Getting the work out there, January 7, 2016
I am in the habit of sharing information about film festivals even though I don’t actively pursue the film festival circuit and curation anymore myself. I do this because I believe “getting your work out there” is part of the job of an artist. I believe the two most important parts of getting the work out are, first, subjecting oneself and one’s body of work to curation, and second, learning audience.
I learned to get my work out in two completely different parts of the arts. I wanted to be a wood sculptor and after studying anatomy and sculpture in New York, I went back to Nebraska where it was a lot easier and cheaper to build my portfolio. My work is mostly life-size and shipping it to exhibitions was expensive. My first art dealer, Bill Rogers who started Gallery 72 in Omaha, told me that as soon you try to get anyone to look at your work, you are in the art market whether you are trying to sell your work or not. That was lesson number one about audience. Lesson number one about curation was a question: Are you going to keep shipping your work around or are you going to move to a larger art market (Los Angeles was high on his list) or are you going to warehouse it?
My fiance and I moved to San Francisco and became active in the gallery scene. I (who had had a love/hate relationship with theater most of my life) also got involved in solo performance, which was thriving in San Francisco. Having accepted what I learned in Omaha and witnessed in San Francisco that it was true, I quickly understood how important apprenticeship is in theater; and that both curation and learning audience are ever present parts of that apprenticeship.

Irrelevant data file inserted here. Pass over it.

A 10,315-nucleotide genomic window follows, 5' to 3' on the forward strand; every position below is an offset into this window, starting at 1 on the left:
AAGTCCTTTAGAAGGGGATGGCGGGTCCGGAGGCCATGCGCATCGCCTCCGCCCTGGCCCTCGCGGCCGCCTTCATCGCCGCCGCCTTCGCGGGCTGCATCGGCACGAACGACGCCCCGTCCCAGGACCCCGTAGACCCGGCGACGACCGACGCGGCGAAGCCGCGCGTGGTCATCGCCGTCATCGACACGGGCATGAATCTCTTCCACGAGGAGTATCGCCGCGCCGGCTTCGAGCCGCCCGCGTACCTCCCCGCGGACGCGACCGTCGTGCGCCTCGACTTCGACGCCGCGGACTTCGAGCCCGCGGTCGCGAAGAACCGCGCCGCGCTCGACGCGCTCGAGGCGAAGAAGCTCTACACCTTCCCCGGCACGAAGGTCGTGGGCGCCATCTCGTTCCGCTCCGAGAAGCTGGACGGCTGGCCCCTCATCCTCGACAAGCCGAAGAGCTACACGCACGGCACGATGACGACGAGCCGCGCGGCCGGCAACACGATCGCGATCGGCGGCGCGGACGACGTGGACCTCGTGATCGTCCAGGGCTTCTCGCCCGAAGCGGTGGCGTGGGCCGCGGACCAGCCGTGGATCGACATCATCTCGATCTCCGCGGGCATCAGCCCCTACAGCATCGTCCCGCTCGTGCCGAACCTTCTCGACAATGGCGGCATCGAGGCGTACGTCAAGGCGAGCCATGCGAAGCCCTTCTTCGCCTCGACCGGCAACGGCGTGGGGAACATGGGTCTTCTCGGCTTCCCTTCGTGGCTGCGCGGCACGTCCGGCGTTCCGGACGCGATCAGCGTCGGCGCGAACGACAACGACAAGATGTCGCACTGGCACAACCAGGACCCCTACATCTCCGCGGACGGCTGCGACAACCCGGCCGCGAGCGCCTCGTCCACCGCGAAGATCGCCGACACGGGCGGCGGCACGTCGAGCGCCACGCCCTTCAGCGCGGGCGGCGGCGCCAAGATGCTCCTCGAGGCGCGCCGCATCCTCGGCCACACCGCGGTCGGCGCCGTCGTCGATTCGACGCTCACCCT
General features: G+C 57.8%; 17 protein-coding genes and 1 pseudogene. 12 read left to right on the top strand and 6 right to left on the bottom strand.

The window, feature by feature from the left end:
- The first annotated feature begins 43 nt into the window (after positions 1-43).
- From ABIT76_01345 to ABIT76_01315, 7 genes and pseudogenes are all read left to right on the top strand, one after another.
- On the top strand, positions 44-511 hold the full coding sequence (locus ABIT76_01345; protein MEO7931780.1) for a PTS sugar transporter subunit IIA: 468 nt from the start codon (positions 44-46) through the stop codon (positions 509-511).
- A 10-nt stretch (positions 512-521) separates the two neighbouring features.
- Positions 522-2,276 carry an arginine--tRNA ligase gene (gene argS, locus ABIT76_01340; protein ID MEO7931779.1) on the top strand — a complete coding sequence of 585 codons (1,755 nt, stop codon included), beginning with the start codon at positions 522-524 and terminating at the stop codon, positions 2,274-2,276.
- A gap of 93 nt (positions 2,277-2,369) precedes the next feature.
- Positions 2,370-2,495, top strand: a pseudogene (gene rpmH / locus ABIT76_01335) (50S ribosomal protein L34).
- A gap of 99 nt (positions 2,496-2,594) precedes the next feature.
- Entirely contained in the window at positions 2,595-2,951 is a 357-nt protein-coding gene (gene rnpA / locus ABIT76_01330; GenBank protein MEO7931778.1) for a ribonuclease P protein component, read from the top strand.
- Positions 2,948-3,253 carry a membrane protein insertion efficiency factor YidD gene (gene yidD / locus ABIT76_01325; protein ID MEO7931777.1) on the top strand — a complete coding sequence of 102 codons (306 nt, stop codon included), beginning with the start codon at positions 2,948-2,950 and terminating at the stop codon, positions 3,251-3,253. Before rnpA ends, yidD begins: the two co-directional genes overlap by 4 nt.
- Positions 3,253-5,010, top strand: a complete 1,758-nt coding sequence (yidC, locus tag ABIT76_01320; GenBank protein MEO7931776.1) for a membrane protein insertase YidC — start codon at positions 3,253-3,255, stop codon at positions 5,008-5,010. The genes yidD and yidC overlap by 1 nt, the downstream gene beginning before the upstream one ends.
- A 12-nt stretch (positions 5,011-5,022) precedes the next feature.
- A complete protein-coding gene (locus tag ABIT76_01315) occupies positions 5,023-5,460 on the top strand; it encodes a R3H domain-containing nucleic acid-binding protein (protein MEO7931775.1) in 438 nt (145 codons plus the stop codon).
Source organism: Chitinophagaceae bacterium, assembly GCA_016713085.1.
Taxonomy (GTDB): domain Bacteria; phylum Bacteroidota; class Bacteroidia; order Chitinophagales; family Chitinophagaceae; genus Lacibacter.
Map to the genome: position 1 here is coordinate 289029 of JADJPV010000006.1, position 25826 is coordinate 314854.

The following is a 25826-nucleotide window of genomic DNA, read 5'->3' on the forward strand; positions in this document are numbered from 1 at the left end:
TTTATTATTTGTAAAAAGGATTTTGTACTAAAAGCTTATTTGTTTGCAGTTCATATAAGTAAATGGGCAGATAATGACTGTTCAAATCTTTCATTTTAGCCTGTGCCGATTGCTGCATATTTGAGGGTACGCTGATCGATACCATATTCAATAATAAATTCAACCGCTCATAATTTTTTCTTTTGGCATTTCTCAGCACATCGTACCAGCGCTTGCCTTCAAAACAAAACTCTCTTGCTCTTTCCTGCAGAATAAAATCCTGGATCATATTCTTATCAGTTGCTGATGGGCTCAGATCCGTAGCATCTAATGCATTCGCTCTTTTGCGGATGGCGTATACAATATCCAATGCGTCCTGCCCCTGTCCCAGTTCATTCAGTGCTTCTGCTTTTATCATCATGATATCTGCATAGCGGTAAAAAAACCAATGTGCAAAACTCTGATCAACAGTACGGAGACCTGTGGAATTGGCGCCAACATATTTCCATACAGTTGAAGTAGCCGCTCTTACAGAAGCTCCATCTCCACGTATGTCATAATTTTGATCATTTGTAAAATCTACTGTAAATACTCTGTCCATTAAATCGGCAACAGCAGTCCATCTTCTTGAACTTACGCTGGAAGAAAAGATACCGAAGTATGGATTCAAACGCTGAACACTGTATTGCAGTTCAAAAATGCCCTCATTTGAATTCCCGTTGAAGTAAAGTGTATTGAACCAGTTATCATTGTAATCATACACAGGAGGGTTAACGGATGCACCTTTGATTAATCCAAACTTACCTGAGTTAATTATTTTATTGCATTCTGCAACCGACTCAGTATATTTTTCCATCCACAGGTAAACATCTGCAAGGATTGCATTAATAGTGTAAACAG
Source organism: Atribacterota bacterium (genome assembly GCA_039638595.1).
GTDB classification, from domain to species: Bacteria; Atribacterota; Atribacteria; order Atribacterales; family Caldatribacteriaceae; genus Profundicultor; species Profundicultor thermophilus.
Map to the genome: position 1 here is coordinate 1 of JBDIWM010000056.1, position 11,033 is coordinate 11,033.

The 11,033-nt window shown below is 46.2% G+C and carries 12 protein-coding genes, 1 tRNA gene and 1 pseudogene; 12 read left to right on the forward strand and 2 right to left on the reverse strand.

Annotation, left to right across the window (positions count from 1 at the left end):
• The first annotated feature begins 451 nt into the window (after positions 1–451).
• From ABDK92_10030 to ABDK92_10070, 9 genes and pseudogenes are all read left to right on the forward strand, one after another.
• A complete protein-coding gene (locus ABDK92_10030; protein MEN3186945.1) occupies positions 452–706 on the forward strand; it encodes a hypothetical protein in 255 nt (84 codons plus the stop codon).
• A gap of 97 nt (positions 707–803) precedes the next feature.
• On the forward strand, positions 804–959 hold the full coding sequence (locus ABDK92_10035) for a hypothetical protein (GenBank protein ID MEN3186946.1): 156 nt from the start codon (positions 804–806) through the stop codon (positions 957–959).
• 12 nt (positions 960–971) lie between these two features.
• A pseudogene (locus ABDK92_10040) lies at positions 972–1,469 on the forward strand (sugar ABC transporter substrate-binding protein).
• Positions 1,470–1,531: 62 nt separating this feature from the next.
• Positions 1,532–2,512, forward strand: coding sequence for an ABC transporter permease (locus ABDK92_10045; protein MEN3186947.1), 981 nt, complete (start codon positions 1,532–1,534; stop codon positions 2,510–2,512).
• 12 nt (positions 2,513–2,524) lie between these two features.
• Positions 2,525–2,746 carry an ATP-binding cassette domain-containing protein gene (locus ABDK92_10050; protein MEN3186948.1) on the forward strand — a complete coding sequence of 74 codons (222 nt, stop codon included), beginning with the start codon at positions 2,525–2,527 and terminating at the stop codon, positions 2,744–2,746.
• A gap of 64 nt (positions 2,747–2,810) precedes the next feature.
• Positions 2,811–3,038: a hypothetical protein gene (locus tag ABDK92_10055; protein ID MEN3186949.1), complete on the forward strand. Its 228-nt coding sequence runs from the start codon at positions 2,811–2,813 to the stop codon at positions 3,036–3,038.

Fast forward to having ten years experience as a video artist filmmaker, of which five years included actively pursuing the festival circuit, and approximately 500 videos online. Nowadays, while I always submit to festivals to which I’m invited and I have to submit to at least one qualifying festival in order to obtain an official IMDb page for a movie, once I create and workshop my movies to my peers on Vimeo (and to a lesser extent, YouTube and Facebook), I upload it to Createspace to try to sell it on demand on Amazon.
No, I am definitely not crazy, even though it perhaps seems crazy to try to sell niche performance art on Amazon. Why? Because it absolutely impossible not learn your audience as a solo performer in a black box theater where not only can you often see their faces, but also get direct feedback either formally in talkbacks and or informally in face to face conversations after the show. My instincts told me that there were probably a few people who would pay to try out performance art on Amazon and I was right.
And I am also not crazy to not to be trying harder to compete for recognition and prestige from curators. In the first place, a lot of curators are also artist peers – those folks give me feedback on Vimeo and Facebook. In the second place, I was only online as a video artist for a New York minute before I figured out that every consumer of video on the Internet is a curator.
However, I would not have realized that without having many years of experience in “getting your work out there.”
Aging out of the fray, September 26, 2015